A Selective Guide to the Arts in Los Angeles

Herbert Blomstedt / Photo courtesy of LA Phil

There are many young exciting conductors on the classical music scene today. But there are still some exciting old conductors as well. And if Sunday’s LA Phil concert at Walt Disney Concert Hall is any indication, Herbert Blomstedt is near the top of the list. The nonagenarian (he was born in 1927) was in town to conduct the Phil in two D-major second symphonies — the Symphony No. 2 in D Major, Op. 36 by the 32-year-old Beethoven and the Symphony No. 2 in D major, Op. 43 by the 37-year-old Sibelius. These symphonies written almost exactly 100 years apart represent youthful symphonies by their respective composers.

Blomstedt looked his age as he walked to the podium, but once there he looked like a much younger man. Conducting without a score (although he kept a small copy of the Sibelius score on the podium during that performance — see below) or a baton, Blomstedt led the Phil in two inspiring performances.

Right out of the gate with the opening fortissimo D chord in the Beethoven, we knew we were in store for something special. With the up-tempo and muscular treatment of Beethoven’s second symphony, Blomstedt gave us a hint of what was to come in Beethoven’s third and revolutionary symphony. And this old, slight and somewhat frail-looking man showed why you don’t need to be young to conduct works by young composers, or by any composer for that matter.

The end of the Beethoven elicited a standing ovation and cheers from many audience members, which is unusual for the first piece of a concert.

But we were in for an even bigger treat with the Sibelius. This performance was truly revelatory, because even though this is Sibelius’ most popular and often-played symphony, it was like hearing it for the first time. As with the Beethoven in the first half, Blomstedt breathed fresh life into the Sibelius. It was an inspired and rousing performance.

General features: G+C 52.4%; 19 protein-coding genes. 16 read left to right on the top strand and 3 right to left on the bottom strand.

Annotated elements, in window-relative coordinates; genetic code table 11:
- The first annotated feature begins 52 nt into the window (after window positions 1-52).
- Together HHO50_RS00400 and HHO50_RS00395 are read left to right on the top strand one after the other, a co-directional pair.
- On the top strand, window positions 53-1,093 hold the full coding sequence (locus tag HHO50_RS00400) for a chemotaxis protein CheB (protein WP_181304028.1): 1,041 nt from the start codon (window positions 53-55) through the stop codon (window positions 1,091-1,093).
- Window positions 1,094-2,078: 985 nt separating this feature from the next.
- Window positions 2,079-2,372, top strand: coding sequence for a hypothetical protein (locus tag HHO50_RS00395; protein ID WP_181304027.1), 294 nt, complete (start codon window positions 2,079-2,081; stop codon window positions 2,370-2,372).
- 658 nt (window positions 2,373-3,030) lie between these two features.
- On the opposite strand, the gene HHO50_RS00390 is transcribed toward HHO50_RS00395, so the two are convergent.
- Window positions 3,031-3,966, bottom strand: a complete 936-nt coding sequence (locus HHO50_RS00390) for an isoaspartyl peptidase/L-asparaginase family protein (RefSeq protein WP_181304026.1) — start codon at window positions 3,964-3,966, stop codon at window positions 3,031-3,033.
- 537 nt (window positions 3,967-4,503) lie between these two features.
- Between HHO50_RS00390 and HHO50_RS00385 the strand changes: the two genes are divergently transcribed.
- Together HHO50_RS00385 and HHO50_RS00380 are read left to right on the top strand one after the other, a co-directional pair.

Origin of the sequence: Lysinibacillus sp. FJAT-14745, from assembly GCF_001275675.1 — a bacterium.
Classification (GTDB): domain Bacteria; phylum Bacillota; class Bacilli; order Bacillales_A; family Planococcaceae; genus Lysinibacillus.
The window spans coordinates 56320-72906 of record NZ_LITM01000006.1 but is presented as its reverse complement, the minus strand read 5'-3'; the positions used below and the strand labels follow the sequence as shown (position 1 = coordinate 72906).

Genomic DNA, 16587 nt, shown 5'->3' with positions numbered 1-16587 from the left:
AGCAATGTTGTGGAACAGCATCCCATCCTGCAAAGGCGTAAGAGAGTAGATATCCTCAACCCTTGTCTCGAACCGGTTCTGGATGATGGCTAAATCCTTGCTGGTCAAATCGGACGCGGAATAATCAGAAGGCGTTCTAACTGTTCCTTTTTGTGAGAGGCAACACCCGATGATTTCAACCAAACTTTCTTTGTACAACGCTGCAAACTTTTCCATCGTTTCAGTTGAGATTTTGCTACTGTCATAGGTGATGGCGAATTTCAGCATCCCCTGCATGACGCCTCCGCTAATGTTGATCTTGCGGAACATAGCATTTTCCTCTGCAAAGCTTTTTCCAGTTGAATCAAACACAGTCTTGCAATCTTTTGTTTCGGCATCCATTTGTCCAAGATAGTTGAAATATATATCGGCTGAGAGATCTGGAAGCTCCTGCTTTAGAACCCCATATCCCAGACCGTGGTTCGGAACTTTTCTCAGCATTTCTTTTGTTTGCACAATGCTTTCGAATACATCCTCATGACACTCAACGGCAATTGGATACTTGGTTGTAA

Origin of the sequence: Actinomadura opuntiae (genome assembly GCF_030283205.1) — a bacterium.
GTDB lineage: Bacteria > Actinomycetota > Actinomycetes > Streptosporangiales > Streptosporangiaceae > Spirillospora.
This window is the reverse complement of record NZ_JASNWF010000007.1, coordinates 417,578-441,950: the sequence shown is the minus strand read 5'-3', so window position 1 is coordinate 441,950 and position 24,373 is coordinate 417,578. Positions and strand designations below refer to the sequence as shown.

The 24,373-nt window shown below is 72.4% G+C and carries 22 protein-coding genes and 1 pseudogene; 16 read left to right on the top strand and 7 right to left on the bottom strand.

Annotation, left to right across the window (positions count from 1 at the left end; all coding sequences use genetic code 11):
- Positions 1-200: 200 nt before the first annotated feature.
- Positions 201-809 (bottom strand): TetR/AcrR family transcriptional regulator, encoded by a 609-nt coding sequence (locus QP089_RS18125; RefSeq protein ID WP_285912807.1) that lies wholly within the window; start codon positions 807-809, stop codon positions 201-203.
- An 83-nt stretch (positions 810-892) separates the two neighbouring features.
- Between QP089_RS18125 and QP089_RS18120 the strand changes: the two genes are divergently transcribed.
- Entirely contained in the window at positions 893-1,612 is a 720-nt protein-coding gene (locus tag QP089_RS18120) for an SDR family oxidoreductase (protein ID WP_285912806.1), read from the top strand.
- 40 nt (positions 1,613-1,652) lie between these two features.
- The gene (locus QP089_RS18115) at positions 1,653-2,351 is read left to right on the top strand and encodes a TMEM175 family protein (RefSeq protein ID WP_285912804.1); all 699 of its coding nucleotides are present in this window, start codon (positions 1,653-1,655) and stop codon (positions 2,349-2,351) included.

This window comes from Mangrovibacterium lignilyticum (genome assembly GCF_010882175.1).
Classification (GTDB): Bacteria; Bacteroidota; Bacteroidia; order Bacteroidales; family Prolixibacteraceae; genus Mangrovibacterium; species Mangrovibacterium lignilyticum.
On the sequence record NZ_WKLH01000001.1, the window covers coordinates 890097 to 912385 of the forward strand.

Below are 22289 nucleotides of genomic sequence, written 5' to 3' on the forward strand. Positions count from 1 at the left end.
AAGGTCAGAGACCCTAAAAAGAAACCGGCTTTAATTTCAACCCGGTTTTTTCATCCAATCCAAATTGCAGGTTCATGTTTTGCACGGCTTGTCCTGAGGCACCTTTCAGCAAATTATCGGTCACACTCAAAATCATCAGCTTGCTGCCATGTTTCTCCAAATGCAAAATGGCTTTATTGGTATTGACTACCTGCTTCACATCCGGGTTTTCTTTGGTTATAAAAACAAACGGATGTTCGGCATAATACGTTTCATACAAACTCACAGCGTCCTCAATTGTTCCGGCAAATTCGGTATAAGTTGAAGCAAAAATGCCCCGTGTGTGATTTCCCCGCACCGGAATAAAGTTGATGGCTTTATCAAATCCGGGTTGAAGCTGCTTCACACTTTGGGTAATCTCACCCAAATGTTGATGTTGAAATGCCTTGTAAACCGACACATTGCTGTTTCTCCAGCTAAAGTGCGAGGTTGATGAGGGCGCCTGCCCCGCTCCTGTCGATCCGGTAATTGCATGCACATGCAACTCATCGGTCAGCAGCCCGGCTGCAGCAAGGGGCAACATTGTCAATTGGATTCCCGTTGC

In both works, Blomstedt showed why the conductor doesn’t need a baton and what a conductor can do with his hands. It was as if the music was flowing from his hands into the players’ instruments.

And boy, did the orchestra play for him. I can’t remember when I’ve seen the LA Phil moving and swaying to the music as they did on Sunday.

At the conclusion of the Sibelius, the audience rose to their feet and cheered, showing their appreciation for the opportunity to witness such a event. Blomstedt started his appreciation for the orchestra by having the double bases stand first. I mean, who has ever seen that? Then he moved through the orchestra like a young, excited boy shaking hands and asking other players to stand, all the while the musicians were applauding and stomping their feet for him. Then, the trombones, tuba and trumpets played a brief tribute to the man that everyone obviously respects and admires, not only for his devotion to the music (before he walked off the stage for the second or third time, he picked up the score to the Sibelius to acknowledge the music), but for his modesty and his humanity.

What might have been just another performance of two well-worn popular symphonies turned out to be one of the highlights of the season.

—Henry Schlinger, Culture Spot LA

Visit www.laphil.com.